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SGang Gwaay

SGang Gwaay, proposed by Canada as a best practice, is interesting as a case study for the following aspects: innovative management practices, active commitment of local people (leadership role of local people), mandatory courses for staff, awareness raising and understanding the site thanks to innovative media strategies.
Summary provided by State Party

Cooperative management is theoretically an ideal way to meet the differing needs of multiple parties with a common goal. In Gwaii Haanas and at SGang Gwaay it is the reality. In 1993, Canada and the Haida signed the Gwaii Haanas Agreement and for almost 20 years the Government of Canada via the Parks Canada Agency and the Haida Nation have worked together to protect the lands and waters of this natural and cultural treasure. The opening paragraphs of the Agreement state that the parties agree to disagree on who owns the lands and waters and that regardless, the lands and waters, they agree to work together to protect them. A feature of the Agreements is a mechanism for dealing with issues that cannot be resolved cooperatively at the management table. A testament to the success of the Archipelago Management Board,(AMB) is that this feature has never had to be implemented. Over the years numerous organizations, governments, and first nations have visited Gwaii Haanas and the AMB to learn from their experience. This breadth of cooperative management experience is a best practice that the AMB can share with other sites that are experiencing challenges related to cooperative management of their site.

Beyond the AMB and its successful model of cooperative management, SGang Gwaay/Gwaii Haanas benefits from significant numbers of Haida people who dedicate their careers to protecting, presenting and managing SGang Gwaay as Parks Canada staff. A minimum of 50% of the team at Gwaii Haanas are of Haida ancestry which is in keeping with both the Gwaii Haanas Agreement and Gwaii Haanas Marine Agreement. The Haida Gwaii Watchmen programme, funded by Parks Canada, provides an additional opportunity for those of Haida ancestry to get involved in the day to day caretaking of this treasured place. Through these opportunities, descendents of those that once inhabited the village are now protecting, educating and interpreting the history, culture and connection between the land, the sea and the Haida people. Ensuring the connection of people and place continues is a best practice that the AMB can share with other sites that are seeking to involve first nations and/or local people in the management of their site.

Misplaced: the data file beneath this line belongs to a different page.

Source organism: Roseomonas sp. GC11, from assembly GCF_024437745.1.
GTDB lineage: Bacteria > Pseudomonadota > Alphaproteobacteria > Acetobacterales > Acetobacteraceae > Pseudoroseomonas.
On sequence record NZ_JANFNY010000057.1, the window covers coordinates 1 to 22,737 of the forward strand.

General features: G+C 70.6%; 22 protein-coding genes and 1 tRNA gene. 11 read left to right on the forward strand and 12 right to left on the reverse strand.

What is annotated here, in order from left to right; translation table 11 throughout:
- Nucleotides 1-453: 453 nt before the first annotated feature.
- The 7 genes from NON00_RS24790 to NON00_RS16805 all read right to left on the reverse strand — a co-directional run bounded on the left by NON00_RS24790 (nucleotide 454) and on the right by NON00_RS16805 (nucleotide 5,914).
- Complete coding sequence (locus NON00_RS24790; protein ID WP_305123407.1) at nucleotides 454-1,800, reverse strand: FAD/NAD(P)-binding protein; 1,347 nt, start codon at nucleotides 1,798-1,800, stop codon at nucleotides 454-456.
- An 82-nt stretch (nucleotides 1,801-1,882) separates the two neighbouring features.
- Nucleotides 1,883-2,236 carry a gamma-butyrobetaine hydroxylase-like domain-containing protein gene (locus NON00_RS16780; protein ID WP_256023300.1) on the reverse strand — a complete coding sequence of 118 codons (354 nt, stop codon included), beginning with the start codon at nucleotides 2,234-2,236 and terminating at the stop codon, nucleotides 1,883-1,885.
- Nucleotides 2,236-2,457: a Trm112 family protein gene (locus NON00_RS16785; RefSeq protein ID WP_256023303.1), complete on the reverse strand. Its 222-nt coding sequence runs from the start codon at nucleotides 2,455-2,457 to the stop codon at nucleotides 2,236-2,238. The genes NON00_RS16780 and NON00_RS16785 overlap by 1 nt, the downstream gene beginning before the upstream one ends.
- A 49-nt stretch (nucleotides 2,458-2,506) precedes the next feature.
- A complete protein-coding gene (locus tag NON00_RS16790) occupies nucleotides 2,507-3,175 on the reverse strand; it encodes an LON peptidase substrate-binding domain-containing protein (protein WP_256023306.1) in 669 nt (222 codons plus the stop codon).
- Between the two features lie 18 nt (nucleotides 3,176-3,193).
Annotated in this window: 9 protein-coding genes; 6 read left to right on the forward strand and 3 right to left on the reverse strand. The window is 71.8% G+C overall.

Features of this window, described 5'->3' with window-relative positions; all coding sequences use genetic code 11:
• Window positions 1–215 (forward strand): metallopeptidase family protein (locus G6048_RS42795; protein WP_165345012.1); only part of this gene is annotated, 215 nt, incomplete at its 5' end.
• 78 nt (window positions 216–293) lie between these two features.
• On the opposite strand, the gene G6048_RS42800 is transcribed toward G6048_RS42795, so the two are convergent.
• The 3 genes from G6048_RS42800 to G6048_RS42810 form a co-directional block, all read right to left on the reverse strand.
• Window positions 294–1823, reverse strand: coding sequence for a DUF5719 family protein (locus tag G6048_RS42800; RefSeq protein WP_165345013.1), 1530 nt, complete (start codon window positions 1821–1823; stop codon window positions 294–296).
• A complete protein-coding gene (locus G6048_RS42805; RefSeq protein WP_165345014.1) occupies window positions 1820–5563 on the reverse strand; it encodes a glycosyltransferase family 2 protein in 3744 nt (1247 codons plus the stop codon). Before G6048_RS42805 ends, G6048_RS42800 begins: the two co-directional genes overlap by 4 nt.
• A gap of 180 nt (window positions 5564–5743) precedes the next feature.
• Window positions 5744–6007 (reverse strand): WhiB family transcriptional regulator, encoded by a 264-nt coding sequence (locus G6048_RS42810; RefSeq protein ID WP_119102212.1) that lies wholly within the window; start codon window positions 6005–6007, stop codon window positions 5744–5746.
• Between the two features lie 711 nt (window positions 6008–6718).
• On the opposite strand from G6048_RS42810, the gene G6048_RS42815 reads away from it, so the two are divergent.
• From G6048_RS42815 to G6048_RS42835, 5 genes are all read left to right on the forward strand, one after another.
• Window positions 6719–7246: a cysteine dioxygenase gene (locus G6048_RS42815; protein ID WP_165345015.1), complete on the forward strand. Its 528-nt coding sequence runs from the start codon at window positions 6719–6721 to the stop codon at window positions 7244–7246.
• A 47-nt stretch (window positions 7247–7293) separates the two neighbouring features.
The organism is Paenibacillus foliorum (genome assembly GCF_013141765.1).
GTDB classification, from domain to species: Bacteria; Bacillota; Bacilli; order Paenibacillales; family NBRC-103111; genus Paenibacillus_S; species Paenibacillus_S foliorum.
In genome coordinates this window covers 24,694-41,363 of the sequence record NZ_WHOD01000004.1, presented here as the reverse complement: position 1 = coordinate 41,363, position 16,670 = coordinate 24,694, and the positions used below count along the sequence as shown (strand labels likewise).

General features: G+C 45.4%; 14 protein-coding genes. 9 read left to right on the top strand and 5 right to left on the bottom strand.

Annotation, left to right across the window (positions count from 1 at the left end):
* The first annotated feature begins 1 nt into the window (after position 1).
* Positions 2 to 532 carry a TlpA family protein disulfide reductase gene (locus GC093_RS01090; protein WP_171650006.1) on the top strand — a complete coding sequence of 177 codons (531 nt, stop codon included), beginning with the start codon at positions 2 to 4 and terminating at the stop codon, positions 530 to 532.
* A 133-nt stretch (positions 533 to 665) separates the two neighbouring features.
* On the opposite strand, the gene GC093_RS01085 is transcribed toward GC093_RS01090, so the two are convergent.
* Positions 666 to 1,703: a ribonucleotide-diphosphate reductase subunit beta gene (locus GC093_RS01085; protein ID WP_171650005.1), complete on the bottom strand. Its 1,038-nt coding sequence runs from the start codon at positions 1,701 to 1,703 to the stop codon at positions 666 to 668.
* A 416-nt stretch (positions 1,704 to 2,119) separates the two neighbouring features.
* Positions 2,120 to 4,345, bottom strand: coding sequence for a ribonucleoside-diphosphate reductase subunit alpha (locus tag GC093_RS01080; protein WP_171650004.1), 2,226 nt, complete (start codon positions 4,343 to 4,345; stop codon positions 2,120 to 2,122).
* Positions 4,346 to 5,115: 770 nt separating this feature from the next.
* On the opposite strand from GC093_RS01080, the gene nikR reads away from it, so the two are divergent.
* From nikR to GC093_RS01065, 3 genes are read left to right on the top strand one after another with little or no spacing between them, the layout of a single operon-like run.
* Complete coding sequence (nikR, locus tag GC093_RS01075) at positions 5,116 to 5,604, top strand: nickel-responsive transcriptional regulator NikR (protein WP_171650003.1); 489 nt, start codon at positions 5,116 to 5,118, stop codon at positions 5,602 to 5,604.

One-off Initiative for the recognition of best practices

The World Heritage Capacity Building Strategy, adopted by the World Heritage Committee in 2011, responds to the identified needs of a diverse and growing audience for capacity building for World Heritage conservation and management activities. Development of resource materials such as best practice case studies and communication tools are among the activities foreseen by the strategy to improve these capacities.

An example of an innovative capacity building initiative is the recently concluded Recognition of Best Practice in World Heritage Management. This initiative, requested by the World Heritage Committee and carried out within the framework of the 40th anniversary of the World Heritage Convention in 2012, solicited applications from World Heritage properties which had demonstrated new and creative ways of managing their sites. Twenty-three submissions were received and evaluated by a 10-member international selection committee which included the representatives of the Convention’s Advisory Bodies, ICCROM, ICOMOS and IUCN. The Historic Town of Vigan in the Philippines was chosen as a best practice achieved with relatively limited resources, a good integration of the local community in many aspects of the sustainable conservation and management of the property and with an interesting multi-faceted approach to the protection of the site.

Management practices recognized as being successful and sustainable can include everything from involving local people in site management, to creating innovative policies and regulating tourism. There are sites that include students from local schools in the management of the site (Slovenia), train local inhabitants as tour guides (Peru), or even put up nylon fences to protect villagers from straying tigers from the Sundarbans National Park (India). Sharing these practices helps other sites find solutions that work.

This initiative provides incentives for States Parties and site managers to reflect on their management practices and explore improvement possibilities.